Ashkenazy & Kissin

Overture – The Hebrides (Fingal’s Cave), Op.26
Symphony No.3 in A minor, Op.56 (Scottish)
Piano Concerto No.4 in G, Op.58

Evgeny Kissin (piano)

Philharmonia Orchestra
Vladimir Ashkenazy

Reviewed by: Diarmuid Dunne

Reviewed: 3 June, 2004
Venue: Royal Festival Hall, London

Mendelssohn’s Hebrides Overture opened the Philharmonia Orchestra’s everyman Cancer Research benefit concert. Originally titled ‘The Lonely Island’ the overture was inspired by Fingal’s Cave on the Island of Staffa. The peaceful opening with the strings imitating the gentle swelling motion of the waves was excellently portrayed by Ashkenazy and the orchestra, the whole being wonderfully atmospheric. The strings in particular were superb throughout, producing a fabulously rich and lush sound.

Evgeny Kissin never has any trouble filling concerts halls, but, in recent times, reviews of his performances have been getting less than complimentary – mention of contrived, unnatural dynamics and unmusical performances have nagged him, and were well justified. Gone, it seemed, were the days of the natural virtuoso who, aged 12, stunned Moscow audiences with his renditions of Chopin’s concertos. It’s never seemed to bother the general public though. This Beethoven concerto was something of a return to the Kissin of old. The opening Allegro moderato was filled with sparkling dialogue between piano and orchestra, and Kissin’s glittering passagework and clean, svelte phrasing were a joy to listen to.

The Andante con moto was exceptionally judged, with the Philharmonia’s strings barely breathing over some extraordinarily lucid and delicate playing from the pianist. The Vivace finale was everything the first two movements had promised. Kissin was interacting beautifully with the orchestra, and their natural and sparky exchanges made one smile. His ability to change mood with such languid ease and the energy, bounce and sheer authority in his hands and fingers were truly captivating.

Kissin gave two encores, the first by Mendelssohn, the second by Beethoven, Kissin seeming to announce “bog bog” for the latter. Beethoven didn’t write anything called ‘bog bog’ though. Nor did anyone else. I checked!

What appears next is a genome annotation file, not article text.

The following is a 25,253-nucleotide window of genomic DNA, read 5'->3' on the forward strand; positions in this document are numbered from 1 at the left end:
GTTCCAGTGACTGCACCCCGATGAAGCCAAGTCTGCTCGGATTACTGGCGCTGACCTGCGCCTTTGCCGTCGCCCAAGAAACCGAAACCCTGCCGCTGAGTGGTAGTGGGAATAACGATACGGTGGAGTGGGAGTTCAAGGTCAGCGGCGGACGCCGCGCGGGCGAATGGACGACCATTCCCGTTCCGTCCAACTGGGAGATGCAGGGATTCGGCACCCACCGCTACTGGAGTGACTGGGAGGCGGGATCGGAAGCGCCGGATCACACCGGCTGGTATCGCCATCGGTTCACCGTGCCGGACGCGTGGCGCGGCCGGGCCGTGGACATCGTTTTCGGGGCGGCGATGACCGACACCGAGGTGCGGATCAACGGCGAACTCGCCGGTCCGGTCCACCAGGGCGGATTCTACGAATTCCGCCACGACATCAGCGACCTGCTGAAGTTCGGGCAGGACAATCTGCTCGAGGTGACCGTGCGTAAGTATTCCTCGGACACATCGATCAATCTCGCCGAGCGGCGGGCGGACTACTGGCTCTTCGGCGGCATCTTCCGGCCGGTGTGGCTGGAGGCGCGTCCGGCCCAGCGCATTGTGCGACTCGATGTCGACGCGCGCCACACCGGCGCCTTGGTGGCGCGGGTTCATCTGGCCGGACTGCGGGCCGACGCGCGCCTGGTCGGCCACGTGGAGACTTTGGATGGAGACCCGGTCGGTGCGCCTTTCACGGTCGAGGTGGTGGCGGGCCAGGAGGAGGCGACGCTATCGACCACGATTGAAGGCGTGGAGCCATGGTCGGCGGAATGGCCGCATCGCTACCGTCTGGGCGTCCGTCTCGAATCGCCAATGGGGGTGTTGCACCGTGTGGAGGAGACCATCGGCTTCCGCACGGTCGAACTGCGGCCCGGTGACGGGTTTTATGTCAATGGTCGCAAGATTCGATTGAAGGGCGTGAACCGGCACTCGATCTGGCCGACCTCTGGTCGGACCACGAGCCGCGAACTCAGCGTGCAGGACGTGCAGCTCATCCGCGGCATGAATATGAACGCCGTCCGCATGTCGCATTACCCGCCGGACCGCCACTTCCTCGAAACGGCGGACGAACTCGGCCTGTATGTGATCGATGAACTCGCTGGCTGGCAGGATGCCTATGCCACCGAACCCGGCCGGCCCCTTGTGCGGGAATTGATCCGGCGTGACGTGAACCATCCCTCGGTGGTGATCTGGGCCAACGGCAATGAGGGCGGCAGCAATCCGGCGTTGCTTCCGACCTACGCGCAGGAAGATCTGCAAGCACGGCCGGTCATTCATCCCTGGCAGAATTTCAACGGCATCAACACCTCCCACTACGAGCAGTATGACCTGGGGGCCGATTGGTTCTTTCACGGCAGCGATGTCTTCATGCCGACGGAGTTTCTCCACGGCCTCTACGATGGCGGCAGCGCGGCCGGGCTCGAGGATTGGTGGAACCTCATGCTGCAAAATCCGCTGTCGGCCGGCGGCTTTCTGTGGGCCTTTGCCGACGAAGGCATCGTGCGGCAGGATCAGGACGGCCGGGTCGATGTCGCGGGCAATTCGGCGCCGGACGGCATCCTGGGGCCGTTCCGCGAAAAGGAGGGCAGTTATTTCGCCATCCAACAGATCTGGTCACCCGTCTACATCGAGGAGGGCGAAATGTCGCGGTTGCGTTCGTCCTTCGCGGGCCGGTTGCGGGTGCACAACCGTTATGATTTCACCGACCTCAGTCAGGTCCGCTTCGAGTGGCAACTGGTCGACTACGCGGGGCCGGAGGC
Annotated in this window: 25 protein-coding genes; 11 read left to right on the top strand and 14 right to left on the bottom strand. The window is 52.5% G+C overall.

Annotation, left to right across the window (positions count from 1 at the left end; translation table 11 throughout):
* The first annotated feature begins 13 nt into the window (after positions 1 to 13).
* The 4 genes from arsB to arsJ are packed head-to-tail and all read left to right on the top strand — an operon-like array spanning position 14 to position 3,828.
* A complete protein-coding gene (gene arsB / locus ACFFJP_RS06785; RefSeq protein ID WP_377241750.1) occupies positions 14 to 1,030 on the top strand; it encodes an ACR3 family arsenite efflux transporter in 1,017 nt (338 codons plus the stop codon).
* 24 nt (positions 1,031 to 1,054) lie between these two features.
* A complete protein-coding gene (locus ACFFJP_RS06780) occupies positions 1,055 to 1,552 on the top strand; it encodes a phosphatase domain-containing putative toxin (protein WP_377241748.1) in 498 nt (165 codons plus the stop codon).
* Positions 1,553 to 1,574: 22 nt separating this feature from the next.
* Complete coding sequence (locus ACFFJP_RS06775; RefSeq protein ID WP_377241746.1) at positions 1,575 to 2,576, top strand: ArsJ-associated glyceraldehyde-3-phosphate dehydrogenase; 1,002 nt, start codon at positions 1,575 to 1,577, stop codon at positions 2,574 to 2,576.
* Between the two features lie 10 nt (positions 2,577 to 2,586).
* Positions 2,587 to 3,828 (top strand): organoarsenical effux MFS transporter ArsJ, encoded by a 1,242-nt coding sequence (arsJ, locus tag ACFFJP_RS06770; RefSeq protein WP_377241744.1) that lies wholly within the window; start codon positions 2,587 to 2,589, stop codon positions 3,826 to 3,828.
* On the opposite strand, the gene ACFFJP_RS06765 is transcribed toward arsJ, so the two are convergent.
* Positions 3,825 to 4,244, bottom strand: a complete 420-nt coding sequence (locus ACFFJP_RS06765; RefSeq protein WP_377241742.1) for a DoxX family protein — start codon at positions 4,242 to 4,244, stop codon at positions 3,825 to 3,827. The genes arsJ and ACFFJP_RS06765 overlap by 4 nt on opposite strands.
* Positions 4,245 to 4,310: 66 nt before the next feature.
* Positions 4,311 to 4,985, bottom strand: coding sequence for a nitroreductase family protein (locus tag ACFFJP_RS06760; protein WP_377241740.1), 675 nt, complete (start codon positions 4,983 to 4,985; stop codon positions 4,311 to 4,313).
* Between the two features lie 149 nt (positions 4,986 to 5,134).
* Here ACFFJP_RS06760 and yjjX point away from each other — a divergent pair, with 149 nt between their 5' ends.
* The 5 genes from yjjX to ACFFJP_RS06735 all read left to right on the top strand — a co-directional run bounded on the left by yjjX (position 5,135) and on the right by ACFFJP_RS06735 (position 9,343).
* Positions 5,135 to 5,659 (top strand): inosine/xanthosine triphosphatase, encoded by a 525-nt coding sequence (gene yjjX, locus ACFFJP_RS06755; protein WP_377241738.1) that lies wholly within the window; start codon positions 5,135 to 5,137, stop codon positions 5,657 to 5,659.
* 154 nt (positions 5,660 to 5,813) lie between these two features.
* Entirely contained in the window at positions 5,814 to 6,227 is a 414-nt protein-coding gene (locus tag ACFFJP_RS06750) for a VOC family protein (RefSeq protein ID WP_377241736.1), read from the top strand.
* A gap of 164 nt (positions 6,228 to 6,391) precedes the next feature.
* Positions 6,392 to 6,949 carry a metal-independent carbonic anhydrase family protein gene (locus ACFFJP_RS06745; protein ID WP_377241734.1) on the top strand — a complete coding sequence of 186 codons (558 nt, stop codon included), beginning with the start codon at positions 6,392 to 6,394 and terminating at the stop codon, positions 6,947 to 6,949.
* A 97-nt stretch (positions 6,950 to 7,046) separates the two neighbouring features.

Mendelssohn’s Scottish Symphony was inspired by the same tour of Scotland that produced the Hebrides Overture; however, although started in 1830, work on the symphony was intermittent and it was finally completed and dedicated to Queen Victoria in 1842. Vladimir Ashkenazy seems to have especial affection for the piece, obvious from his careful handling and obvious engagement with the music. Once again the Philharmonia’s strings were marvellously evocative in the somewhat gloomy slow opening to the first movement, the dark Scottish weather eventually whipped up into a storm.

The lively scherzo produced some light relief with a Scottish folksong-type melody, a Mendelssohn original, who abhorred national melodies on principal, “…anything but national music! May ten thousand devils take all folklore … a harpist sits in the lobby of every inn of repute playing so-called folk melodies at you – dreadful, vulgar, fake stuff; and simultaneously a hurdy-gurdy is tooting out melodies – it’s enough to drive you crazy…”. Or take to drink? Mine’s a single malt!

The Adagio was convincingly realised, one or two woodwind and brass wobbles aside, and the final movement picked up the pace, enjoyable for not being rushed, Ashkenazy giving the music room to breath, with the optimistic conclusion avoiding bombast to end a wonderful evening for a truly deserving cause.

Leave a Reply

Your email address will not be published. Required fields are marked *

Skip to content